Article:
Thyroid Function Testing
Thyroid function tests are utilized by essentially all medical practitioners, across every clinical setting, in patients from newborns to the elderly. They are the most frequently measured endocrine tests. The sensitive thyrotropin (TSH) assay reflects thyroid hormone feedback to the pituitary, and is diagnostic of both thyroid h- mone excess as well as deficiency. The log–linear relationship between serum TSH and thyroxine concentrations means that small changes in serum thyroxine are amplified by changes in serum TSH. The availability of the sensitive TSH assay in essentially all clinical laboratories has improved and simplified the assessment of thyroid function for the diagnosis of thyroid disease and to monitor treatment. Serum free thyroxine and thyrotropin concentrations, as well as other thyroid tests, can be measured utilizing an automated immunoassay platform that provides rapid and accurate results. This simplified approach to thyroid assessment, often requ- ing only a serum TSH measurement, and rapid availability of the thyroid function tests results, has expanded the scope of thyroid testing and clinicians ordering and interpretingth yroid tests. There remain, however, many challenges in selecting the appropriate thyroid function test to order, the correct interpretation of results, and applying these results to the diagnosis and management of thyroid diseases. It is especially important to be aware of limitations of thyroid function tests, as well as special clinical c- cumstances that can influence thyroid function measurements. The serum TSH concentration, for example, may not accurately reflect thyroid status in many si- ations including after prolonged hyperthyroidism when serum TSH remains s- pressed for months, in the presence of hypothalamic or pituitary disease, or due to a number of interfering medications. The serum free thyroxine, measured by the analog method, is not accurate with high or low serum binding proteins and d- ing pregnancy. Hospitalized patients often have thyroid function test abnormalities that are transient and return to normal after recovery from the acute illness. Iodine excessand deficiency candramatically influence thyroid function tests. Significant insights have been gained into the regulation of thyroid hormone synthesis and especially the role of thyroid hormone metabolism in supplying t- sues locally with an adequate supply of thyroid hormone. In a number of instances, these factors influence the selection and interpretation of thyroid function tests. Polymorphisms, common sequence variations, in genes of components that regulate thyroid function and thyroid hormone action may also contribute to variability in thyroid function tests in a population. v vi Preface This volume draws on an outstanding international panel of experts in thyroid function tests and thyroid function assessment. They represent clinicians, clinical researchers, and basic science researchers, all with a focus on some aspect of the assessment of thyroid function. The chapters all provide a clinical perspective, but are informed by themost recent scientific advancements. The first section of the book (Chaps. 1–3) presents the most recent advances in thyroid physiology, a review of genetic influences on thyroid function tests, and a discussion on the influence of iodine on thyroid function. In Chap. 1, Drs. Huang and de Castro Neves describe thyroid hormone metabolism, emphasizing the key role of thyroid hormone activation and inactivation in thyroid hormone action. Dr. Visser is a world leader in studies of thyroid metabolism and genetic influences on thyroid function. In Chap. 2, Dr. Visser and his colleagues, Drs. van der Deure, Medici, and Peeters, provide a clear view of this important and r- idly expanding field. The population variation in the TSH “set point” (relationship between serum TSH and thyroxine in an individual), for example, is thought to be genetically determined, and influences the evaluation of thyroid function and thyroid function targets for treatment of thyroid disease. Dr. Zimmerman, an int- nationally recognized expert in iodine, and his colleague, Dr. Andersson, provide in Chap. 3 an in-depth treatment of the most significant influence on thyroid function throughout the world—iodine intake. The influence of iodine deficiency and excess on individual thyroid function is discussed, as well as the population effects on t- roid diseases and especially fetal and neonatalde velopment. The basics of thyroid function measurements, approaches, limitations, and cl- ical applications are described for the major categories of thyroid function tests (Chaps. 4–7). The authors of these chapters are innovators in the field, strongly id- tified with the origination or significant refinement of the core tests utilized in t- roid assessment. In Chap. 4, Dr. Hershman describes the measurement of TSH, the clinical application and utilization. This remains the cornerstone of thyroid testing, but must be interpreted with an understanding of the dynamics of thyroid regulation. An active controversy in thyroid measurement involves the appropriate use of serum thyroxine measurements and especially the value of the analog free thyroxine me- urement, the most commonly used thyroxine assay. In Chap. 5, Dr. Stockigt p- vides a detailed assessment of thyroxine and triiodothyronine measurements and a clear message for their use and limitations. The most common etiology of thyroid disease is autoimmune, and the appropriate use of thyroid autoantibody measu- ments remains confusing to many clinicians. In Chap. 6, Dr. Weetman and his c- league, Dr. Ajjan, clearly describe the range of thyroid autoantibody tests and how they should be utilized clinically. Thyroglobulin measurement is the key tumor marker to follow thyroid cancer patients and Dr. Spencer and her colleague, Ivana Petrovic, describe the essential features of this measurement in Chap. 7. It is ess- tial that clinicians using thyroglobulin measurements to monitor thyroid cancer are aware of the performance of the assay being used and the factors that can interfere with the measurement. Application of thyroid function testing to the key clinical settings is discussed by expert clinicians and clinical researchers in Chaps.8–13. The appropriate selec- Preface vii tion of thyroid function tests in the diagnosis and monitoring of thyroid disease in the ambulatory setting is discussed by Drs. Farwell and Leung in Chap. 8. This is the most common setting for thyroid function test measurement and a rational approach is described. Specific issues of thyroid function in infants and children are discussed in Chap. 9 by Drs. LaFranchi and Balogh. Screening for thyroid disease among newborns has been a highly effective approach to prevent mental retar- tion. The assessment of thyroid function in newborns, especially premature infants, is challenging as are the interpretation of thyroid function tests in infancy through childhood. Illness has a significant impact on thyroid function tests and assessment in this group is described by Drs. LoPresti and Patil in Chap. 10. A logical approach to these patients is provided as are ways to identify those patients with thyroid disease that need to be treated. Assessment of thyroid function in pregnancy is ch- lenging and is being increasing recognized as a crucial time to normalize maternal thyroid status. Adverse outcome for mother and her child can result from thyroid hormone deficiency or excess. In Chap.11, Drs. Lazarus, Soldin, and Evans ca- fully describe the use and limitations of thyroid tests in pregnancy and provide an approach to testing and monitoring thyroid function. The incidence of autoimmune thyroid disease increases significantly with age and in Chap. 12 Dr. Samuels p- vides a clear approach to the assessment of thyroid status in the elderly and interp- tation of thyroid studies. The influence of drugs on thyroid function testing remains a major clinical issue with recognition of an ever increasing list of medications that influence thyroid function and thyroid testing. In Chap. 13, Drs. Pearce and An- thakrishnan comprehensively describe these medications with a special emphasis on their mechanism of action and on iodine-containing medications. I am most grateful to my colleagues for their enthusiasm and willingness to p- vide such outstanding contributions to this book. The editorial team at Springer is excellent and has been highly supportive and effective. My special thanks to E- tor Laura Walsh, Associate Editor Dianne Wuori, Editorial Assistant Stacy Lazar, Senior Production Editor Jenny Wolkowicki and Crest Premedia Solutions for final production.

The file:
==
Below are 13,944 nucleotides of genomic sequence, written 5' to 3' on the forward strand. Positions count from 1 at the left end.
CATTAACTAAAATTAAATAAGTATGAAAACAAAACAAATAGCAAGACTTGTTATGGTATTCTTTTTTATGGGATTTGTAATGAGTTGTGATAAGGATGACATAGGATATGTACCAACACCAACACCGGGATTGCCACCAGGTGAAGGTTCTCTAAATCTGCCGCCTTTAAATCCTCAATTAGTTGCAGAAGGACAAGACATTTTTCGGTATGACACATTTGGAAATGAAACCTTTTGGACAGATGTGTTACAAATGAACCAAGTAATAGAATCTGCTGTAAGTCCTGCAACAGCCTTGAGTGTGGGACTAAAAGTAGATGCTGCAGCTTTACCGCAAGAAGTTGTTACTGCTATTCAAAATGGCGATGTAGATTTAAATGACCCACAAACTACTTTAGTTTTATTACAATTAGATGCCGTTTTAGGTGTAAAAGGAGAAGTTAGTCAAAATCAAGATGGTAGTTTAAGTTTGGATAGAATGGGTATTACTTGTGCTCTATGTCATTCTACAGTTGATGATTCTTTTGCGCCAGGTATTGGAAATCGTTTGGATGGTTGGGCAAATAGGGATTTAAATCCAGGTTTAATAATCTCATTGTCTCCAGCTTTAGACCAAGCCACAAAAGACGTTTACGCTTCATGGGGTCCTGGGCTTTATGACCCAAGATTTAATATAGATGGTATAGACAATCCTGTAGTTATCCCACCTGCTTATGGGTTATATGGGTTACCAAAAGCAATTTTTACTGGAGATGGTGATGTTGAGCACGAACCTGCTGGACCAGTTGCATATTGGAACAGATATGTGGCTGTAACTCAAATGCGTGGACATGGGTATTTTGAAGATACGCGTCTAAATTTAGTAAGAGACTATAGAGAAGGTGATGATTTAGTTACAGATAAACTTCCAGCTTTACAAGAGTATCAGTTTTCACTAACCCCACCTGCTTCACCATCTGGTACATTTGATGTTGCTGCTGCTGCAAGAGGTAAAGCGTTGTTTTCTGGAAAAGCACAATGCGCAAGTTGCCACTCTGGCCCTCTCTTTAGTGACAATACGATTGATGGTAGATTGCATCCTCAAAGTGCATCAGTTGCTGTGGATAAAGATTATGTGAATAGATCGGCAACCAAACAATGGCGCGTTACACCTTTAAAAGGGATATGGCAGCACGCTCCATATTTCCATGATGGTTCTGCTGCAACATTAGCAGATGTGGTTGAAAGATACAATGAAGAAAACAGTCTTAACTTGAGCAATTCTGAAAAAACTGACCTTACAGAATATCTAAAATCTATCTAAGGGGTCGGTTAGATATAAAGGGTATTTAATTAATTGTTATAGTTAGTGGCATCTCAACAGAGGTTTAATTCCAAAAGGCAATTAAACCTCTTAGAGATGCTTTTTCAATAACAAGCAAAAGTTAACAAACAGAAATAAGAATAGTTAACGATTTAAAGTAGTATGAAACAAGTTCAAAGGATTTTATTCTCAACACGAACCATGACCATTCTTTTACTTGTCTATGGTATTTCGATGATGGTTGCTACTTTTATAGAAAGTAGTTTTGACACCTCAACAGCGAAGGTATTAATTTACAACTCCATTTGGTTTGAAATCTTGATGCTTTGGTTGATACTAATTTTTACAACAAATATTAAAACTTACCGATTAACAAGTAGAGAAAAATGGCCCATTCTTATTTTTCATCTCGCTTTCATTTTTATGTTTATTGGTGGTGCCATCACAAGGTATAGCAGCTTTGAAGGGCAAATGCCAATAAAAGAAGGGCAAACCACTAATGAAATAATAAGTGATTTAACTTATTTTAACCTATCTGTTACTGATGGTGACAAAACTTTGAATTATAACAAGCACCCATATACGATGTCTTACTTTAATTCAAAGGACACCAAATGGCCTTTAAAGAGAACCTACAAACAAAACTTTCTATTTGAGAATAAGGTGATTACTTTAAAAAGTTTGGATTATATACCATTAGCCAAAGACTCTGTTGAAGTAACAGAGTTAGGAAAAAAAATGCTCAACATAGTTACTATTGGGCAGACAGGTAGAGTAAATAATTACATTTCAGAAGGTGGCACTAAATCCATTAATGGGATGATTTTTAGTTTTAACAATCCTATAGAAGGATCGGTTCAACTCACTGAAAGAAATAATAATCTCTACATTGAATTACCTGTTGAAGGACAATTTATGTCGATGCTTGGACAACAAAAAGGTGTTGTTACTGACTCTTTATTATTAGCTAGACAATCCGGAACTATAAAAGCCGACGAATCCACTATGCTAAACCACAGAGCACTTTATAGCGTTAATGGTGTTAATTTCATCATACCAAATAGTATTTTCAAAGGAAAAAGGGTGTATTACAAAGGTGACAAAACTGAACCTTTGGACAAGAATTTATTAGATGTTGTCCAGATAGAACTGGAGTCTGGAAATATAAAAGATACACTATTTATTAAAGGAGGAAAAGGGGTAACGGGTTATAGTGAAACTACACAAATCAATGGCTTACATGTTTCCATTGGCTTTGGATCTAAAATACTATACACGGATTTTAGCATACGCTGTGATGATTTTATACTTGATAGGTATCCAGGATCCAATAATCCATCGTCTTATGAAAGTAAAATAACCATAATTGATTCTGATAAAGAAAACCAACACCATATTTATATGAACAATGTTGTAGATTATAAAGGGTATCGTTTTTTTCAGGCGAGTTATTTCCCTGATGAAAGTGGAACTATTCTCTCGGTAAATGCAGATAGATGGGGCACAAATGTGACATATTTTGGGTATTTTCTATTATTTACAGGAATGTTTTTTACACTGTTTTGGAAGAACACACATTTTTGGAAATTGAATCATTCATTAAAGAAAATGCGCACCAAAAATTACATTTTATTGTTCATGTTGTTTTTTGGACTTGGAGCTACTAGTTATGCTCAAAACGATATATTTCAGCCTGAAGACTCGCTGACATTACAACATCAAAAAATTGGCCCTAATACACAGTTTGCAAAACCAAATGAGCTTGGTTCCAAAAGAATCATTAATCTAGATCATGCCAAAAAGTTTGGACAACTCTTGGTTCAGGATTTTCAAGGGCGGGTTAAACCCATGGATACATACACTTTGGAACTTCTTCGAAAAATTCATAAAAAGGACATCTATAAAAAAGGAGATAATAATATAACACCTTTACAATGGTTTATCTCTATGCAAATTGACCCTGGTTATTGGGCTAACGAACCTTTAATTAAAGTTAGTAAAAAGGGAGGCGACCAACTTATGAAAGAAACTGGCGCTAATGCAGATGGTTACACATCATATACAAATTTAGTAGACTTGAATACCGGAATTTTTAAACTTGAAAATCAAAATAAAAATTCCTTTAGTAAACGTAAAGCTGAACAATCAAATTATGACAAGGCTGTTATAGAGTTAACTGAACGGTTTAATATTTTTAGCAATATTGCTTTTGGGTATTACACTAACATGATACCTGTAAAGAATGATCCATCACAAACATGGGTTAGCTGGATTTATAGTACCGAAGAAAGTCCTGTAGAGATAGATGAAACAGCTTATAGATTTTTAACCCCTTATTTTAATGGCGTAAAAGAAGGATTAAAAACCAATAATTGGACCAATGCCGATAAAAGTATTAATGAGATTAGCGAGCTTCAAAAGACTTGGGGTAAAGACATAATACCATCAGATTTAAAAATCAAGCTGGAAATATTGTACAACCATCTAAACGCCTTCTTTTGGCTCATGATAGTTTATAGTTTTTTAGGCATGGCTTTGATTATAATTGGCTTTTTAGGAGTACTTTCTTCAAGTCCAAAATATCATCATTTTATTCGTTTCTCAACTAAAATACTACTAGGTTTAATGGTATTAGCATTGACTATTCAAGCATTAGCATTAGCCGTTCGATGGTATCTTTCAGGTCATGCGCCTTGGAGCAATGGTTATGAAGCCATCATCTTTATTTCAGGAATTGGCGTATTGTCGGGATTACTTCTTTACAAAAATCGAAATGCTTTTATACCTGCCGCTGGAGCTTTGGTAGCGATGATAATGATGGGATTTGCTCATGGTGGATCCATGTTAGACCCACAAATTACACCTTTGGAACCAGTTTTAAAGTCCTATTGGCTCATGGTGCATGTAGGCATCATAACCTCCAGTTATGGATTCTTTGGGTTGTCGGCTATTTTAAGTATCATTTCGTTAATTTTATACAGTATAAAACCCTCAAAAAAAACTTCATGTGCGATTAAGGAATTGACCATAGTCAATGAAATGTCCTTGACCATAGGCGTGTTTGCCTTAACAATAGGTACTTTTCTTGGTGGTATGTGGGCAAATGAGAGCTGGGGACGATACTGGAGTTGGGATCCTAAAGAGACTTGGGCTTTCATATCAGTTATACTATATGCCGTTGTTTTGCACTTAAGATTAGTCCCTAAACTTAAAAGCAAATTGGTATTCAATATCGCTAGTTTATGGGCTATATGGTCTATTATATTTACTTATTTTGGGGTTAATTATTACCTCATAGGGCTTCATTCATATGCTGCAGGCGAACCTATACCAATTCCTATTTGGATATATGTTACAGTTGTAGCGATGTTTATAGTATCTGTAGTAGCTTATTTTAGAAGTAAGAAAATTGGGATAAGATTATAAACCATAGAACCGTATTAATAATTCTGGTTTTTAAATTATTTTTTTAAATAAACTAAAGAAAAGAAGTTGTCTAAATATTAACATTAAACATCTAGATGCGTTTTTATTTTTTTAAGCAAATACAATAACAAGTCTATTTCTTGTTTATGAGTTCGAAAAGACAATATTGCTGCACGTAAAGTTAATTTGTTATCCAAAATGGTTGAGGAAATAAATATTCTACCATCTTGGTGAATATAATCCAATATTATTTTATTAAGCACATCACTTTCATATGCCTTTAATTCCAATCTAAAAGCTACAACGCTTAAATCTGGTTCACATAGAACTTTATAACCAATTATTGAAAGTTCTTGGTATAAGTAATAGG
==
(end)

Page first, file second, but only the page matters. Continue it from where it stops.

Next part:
Provides clinically practical information from the most recent scientific advances